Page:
Clause 196: Relevant portion of section 3:
3. The Governor in Council may, by order, amend
(a) Schedule 1 by adding or deleting the name of any Crown corporation or other public body;
Clause 197: (1) and (2) Relevant portion of section 8:
8. This Act applies in respect of the following wrongdoings in or relating to the public sector:
(a) a contravention of any Act of Parliament or of the legislature of a province, or of any regulations made under any such Act;
...
(f) the taking of a reprisal against a public servant; and
Clause 198: Existing text of subsection 10(4):
(4) Subsections (1) and (2) do not apply to a chief executive if he or she declares, after giving notice to the Public Service Human Resources Management Agency of Canada, that it is not practical to apply those subsections given the size of that portion of the public sector.
Clause 199: Existing text of section 11:
11. Each chief executive must
(a) subject to any other Act of Parliament and to the principles of procedural fairness and natural justice, protect the identity of persons involved in the disclosure process, including that of persons making disclosures, witnesses and persons alleged to be responsible for wrongdoings; and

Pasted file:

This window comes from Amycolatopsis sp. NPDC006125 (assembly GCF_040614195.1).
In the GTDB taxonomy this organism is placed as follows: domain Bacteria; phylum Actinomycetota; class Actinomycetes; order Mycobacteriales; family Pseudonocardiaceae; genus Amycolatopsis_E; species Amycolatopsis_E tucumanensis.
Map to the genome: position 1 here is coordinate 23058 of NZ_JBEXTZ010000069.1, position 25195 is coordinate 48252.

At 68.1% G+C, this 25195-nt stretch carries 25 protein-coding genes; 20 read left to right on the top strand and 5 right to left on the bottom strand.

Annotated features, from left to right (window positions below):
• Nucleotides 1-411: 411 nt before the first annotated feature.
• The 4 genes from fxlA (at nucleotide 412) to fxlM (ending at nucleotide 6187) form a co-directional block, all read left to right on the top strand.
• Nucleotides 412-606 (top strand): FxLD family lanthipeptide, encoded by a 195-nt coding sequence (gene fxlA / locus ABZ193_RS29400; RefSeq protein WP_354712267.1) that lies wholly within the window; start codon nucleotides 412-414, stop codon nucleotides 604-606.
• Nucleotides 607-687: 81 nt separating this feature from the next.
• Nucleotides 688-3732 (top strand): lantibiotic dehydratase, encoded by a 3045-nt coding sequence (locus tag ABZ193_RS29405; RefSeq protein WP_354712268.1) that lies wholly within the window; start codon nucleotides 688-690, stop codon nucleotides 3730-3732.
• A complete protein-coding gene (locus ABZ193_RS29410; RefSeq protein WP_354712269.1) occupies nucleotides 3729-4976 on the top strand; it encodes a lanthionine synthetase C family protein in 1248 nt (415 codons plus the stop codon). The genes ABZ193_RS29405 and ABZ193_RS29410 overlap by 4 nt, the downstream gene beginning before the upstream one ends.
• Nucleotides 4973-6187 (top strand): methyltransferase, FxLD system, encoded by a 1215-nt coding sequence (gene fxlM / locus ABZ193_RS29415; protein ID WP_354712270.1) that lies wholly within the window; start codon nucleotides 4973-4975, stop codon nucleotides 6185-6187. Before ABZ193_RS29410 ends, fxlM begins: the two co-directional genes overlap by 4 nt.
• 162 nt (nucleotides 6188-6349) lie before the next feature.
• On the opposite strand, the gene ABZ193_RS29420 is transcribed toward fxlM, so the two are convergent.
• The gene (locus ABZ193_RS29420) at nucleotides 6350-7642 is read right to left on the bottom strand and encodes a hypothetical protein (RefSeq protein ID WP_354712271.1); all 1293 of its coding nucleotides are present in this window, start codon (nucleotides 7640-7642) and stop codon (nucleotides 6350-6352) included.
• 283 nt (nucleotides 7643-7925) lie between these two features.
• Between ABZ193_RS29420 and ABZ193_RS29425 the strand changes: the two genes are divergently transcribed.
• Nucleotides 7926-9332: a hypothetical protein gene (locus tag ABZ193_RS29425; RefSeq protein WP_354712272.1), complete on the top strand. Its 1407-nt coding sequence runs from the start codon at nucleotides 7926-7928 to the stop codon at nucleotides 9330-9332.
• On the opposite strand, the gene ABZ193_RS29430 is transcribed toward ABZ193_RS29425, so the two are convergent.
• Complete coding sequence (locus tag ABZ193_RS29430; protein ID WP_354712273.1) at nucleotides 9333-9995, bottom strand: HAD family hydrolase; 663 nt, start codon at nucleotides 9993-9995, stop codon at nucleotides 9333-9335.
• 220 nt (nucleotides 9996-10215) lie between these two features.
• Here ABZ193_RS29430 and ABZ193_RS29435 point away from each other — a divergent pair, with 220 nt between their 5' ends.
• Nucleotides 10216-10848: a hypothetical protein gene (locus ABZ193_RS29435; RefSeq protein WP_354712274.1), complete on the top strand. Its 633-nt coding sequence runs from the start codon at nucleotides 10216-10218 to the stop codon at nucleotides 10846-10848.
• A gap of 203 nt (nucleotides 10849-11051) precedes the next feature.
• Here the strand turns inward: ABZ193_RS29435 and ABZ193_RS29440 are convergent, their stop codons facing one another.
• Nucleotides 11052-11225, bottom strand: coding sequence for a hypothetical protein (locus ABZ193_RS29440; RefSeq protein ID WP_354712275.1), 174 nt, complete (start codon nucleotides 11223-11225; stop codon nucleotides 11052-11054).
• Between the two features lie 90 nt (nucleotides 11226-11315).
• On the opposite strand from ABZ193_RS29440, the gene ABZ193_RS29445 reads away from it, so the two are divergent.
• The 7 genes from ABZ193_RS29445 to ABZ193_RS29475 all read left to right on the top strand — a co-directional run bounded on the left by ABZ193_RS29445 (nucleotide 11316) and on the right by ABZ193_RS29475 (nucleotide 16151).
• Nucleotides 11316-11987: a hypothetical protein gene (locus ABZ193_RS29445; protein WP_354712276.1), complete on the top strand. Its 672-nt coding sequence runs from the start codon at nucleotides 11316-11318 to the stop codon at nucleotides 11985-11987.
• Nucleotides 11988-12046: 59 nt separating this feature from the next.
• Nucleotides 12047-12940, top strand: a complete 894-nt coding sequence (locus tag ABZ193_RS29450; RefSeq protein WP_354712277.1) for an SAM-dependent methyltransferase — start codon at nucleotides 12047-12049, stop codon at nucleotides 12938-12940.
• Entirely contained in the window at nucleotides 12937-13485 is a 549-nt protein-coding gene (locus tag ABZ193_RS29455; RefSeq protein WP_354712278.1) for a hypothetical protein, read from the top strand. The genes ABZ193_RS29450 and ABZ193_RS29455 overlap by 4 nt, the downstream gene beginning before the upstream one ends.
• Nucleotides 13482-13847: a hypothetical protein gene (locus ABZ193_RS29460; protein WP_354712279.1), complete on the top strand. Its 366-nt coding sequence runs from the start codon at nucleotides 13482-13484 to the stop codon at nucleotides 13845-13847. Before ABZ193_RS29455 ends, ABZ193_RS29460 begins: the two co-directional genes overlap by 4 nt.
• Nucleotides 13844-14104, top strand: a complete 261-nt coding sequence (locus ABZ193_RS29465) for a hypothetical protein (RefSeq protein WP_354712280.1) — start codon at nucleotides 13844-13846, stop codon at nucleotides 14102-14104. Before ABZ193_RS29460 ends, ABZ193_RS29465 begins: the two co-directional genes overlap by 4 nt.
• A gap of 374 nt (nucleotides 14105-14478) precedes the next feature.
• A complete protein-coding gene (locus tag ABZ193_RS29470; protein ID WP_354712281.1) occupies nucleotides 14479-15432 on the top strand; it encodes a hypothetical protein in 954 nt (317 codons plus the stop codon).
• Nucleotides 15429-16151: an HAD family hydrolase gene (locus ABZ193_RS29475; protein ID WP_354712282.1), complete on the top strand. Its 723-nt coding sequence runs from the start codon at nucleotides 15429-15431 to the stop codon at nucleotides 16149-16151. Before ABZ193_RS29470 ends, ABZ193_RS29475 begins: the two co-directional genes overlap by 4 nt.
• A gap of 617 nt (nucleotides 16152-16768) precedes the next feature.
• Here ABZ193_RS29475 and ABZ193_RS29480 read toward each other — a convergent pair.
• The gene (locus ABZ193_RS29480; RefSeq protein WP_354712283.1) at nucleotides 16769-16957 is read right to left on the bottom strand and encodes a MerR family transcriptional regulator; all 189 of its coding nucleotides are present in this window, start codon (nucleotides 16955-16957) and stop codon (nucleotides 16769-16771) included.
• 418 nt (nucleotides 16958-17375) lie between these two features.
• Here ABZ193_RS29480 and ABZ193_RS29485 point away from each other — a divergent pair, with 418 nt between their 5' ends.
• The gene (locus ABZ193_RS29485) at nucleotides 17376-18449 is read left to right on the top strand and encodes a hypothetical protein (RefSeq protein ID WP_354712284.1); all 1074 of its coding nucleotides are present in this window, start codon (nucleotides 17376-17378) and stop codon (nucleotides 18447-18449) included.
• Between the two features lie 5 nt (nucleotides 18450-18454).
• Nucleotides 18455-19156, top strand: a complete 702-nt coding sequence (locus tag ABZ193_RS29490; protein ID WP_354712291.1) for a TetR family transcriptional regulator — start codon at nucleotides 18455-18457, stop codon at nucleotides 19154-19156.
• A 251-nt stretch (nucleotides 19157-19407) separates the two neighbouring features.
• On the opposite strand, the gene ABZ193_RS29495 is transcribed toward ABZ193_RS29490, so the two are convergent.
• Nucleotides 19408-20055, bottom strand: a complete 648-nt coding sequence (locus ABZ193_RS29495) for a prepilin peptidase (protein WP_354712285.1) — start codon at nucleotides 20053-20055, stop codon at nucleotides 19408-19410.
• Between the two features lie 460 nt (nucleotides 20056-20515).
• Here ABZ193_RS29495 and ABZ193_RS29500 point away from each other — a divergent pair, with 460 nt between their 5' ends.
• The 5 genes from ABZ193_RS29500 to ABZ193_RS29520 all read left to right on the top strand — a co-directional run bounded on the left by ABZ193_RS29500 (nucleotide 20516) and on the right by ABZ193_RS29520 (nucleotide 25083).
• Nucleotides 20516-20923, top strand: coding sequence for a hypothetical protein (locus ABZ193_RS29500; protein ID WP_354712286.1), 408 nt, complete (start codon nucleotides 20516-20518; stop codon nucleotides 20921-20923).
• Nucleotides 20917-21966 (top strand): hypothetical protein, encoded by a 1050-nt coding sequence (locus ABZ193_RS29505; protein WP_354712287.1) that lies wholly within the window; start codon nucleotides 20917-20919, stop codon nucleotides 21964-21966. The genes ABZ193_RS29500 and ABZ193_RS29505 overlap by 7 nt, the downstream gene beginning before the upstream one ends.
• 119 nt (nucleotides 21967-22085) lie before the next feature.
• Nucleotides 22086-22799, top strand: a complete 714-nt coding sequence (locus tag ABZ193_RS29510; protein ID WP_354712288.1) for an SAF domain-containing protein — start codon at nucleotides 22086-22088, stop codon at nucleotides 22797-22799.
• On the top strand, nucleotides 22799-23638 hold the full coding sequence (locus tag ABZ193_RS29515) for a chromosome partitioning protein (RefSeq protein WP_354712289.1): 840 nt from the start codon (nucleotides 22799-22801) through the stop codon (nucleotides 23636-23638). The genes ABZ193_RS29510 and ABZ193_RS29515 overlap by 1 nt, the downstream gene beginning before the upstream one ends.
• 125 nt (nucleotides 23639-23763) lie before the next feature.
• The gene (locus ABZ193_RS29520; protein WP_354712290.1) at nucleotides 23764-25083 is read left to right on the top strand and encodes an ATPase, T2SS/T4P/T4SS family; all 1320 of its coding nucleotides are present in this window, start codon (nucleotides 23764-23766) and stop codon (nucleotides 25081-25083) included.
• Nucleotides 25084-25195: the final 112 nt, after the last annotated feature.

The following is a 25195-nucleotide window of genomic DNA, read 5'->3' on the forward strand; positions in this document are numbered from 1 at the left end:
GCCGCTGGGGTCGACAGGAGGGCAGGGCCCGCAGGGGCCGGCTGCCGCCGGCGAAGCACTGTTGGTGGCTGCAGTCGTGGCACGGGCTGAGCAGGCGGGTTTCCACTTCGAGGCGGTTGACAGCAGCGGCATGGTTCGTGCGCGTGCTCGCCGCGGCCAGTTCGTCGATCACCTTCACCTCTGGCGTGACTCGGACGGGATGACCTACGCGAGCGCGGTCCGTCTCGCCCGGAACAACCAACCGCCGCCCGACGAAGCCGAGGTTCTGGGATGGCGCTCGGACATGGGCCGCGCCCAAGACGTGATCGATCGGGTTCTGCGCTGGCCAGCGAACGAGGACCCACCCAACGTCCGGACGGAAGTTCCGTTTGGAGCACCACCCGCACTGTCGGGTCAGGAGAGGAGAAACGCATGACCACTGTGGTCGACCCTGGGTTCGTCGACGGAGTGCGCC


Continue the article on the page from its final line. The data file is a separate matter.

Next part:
(b) establish procedures to ensure the confidentiality of information collected in relation to disclosures of wrongdoings.
Clause 200: Existing text of subsection 13(1):
13. (1) A public servant may disclose information referred to in section 12 to the Commissioner if
(a) the public servant believes on reasonable grounds that it would not be appropriate to disclose the information to his or her supervisor, or to the appropriate senior officer, by reason of the subject-matter of the wrongdoing or the person alleged to have committed it;